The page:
The Zero Theorem
Terry Gilliam's first science fiction film since "12 Monkeys" is an inventively designed but oddly inert satire on technology, God and the future of humankind.
In "The Loneliest Planet," an engaged couple takes a backpacking hike over the beautiful but rugged trails of the Caucasus Mountains in the central European republic of Georgia. Midway on their trek, I was reminded of advice I once heard: "Never marry anyone without first taking a three-day bus trip with them."
Not much was clear to me about Alex (Gael Garcia Bernal) and Nica (Hani Furstenberg): not where they're from, or how they met, or what paths they're taking in life, or even why they decided to make this hike. It's not a dangerous mountain adventure, more of a long slog, which seems all the longer to us because the writer-director, Julia Loktev, likes to pull back for a long shot and simply watch them plodding for long periods.
They've hired a local named Dato (Bidzina Gujabidze) to guide them. English is the only language they have in common, although Alex and Nica speak it with different accents, and Dato speaks it hardly at all. They hired Dato in a village near the start of their walk, after enduring one of those vaguely ominous evenings in a tavern where the visiting foreigners attract a lot of scrutiny. A bearded local guy looms over Nica and asks her to dance, and the other bearded local guys study Alex to see how he feels about this. Alex smiles like a good sport, although that isn't how he's feeling at the moment.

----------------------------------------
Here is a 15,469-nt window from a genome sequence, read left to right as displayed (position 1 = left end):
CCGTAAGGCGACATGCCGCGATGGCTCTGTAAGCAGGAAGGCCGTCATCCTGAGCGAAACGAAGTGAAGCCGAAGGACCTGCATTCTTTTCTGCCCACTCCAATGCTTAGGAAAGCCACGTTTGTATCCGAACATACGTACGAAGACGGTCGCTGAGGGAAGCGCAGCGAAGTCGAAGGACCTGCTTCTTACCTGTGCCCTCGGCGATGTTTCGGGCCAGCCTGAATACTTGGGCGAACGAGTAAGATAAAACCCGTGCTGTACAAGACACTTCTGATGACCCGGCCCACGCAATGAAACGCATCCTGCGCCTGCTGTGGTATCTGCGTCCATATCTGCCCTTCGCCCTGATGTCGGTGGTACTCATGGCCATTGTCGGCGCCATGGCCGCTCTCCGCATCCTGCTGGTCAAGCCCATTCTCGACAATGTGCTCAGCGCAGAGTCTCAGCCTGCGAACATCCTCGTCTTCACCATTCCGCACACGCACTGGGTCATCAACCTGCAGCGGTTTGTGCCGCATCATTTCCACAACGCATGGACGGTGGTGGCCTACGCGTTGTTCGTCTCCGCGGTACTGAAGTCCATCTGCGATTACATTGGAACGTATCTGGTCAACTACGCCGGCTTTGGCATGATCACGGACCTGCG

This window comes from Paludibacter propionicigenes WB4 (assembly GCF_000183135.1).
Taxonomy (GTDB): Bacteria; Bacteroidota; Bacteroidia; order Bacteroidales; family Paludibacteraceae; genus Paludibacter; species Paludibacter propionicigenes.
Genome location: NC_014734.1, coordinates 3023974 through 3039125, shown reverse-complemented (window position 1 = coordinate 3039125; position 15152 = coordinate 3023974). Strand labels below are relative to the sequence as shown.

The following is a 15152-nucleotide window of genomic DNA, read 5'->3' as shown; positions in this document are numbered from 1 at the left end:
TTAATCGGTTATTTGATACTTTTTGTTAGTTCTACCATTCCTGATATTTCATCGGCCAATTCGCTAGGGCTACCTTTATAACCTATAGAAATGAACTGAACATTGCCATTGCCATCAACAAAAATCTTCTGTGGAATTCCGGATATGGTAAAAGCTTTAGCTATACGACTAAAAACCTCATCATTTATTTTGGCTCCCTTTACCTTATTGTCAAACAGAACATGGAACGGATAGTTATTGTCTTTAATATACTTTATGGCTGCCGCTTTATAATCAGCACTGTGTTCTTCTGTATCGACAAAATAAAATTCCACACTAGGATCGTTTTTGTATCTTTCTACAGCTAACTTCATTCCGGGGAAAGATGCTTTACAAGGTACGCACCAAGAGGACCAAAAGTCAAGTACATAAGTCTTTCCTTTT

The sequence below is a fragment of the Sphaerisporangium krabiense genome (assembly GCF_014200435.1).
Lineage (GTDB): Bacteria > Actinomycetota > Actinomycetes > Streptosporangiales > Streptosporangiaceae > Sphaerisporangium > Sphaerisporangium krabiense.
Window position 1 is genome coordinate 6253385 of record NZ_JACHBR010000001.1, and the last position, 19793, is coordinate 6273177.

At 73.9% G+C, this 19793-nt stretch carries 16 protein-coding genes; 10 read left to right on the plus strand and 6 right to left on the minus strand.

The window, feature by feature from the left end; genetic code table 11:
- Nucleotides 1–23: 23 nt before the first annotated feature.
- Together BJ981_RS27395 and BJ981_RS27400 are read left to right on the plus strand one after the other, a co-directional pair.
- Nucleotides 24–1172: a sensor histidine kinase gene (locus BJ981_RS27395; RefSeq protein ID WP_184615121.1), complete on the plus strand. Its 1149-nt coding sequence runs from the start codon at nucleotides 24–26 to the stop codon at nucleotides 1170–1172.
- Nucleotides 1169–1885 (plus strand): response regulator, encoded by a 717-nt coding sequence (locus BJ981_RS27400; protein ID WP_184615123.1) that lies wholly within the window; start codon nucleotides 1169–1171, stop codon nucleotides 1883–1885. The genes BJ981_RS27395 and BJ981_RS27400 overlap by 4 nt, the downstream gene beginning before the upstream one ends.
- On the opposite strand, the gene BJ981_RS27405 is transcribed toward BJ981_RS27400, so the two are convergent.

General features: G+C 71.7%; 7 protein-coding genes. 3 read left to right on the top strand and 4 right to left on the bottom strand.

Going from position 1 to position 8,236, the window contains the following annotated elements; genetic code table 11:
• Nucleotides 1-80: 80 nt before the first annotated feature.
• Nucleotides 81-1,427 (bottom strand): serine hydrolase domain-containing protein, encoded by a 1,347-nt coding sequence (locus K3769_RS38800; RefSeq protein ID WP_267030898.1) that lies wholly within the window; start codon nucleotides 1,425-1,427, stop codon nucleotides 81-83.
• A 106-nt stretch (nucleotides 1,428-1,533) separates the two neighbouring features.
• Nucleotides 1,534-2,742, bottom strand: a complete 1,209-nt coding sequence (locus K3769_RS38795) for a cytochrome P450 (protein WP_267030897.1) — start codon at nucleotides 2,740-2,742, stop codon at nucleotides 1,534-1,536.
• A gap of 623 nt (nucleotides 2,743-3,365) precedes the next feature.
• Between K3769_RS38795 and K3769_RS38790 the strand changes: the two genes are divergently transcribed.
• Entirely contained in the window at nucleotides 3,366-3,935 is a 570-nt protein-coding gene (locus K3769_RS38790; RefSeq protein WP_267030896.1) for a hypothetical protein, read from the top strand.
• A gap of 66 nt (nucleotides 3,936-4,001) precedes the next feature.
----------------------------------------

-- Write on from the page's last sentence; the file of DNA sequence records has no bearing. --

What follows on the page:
On the trail, things seem idyllic for a while, as the couple chatter and flirt. Nica, somewhat younger than Alex, has one of those Michelle Williams faces that projects niceness and vulnerability. What does Dato see, and what does he think of it? Two men and a woman, miles from anywhere. Will it all come down to that?
Dato tries to be friendly, making unintelligible small talk so murky that while listening even we smile as if trying to be good sports. There is an extremely alarming encounter with a group of heavily armed people, perhaps members of an outlawed political group, that finally ends with the most ominous member relaxing and hugging Alex, as if forgiving him for being himself.
Other events unfold, perhaps unremarkable in themselves, but accumulating into psychic baggage they must add to their backpacks. None of this is punched up dramatically; Loktev's favorite visual is the long shot; she likes indistinct night scenes and often arranges the characters in widely spaced groupings. We understand things are happening under the surface.
All of this grows tiresome. We're given no particular reason at the outset of "The Loneliest Planet" to care about these people, our interest doesn't grow along the way, the landscape grows repetitive, the director's approach is aggressively minimalist, and if you ask me, this romance was not made in heaven.
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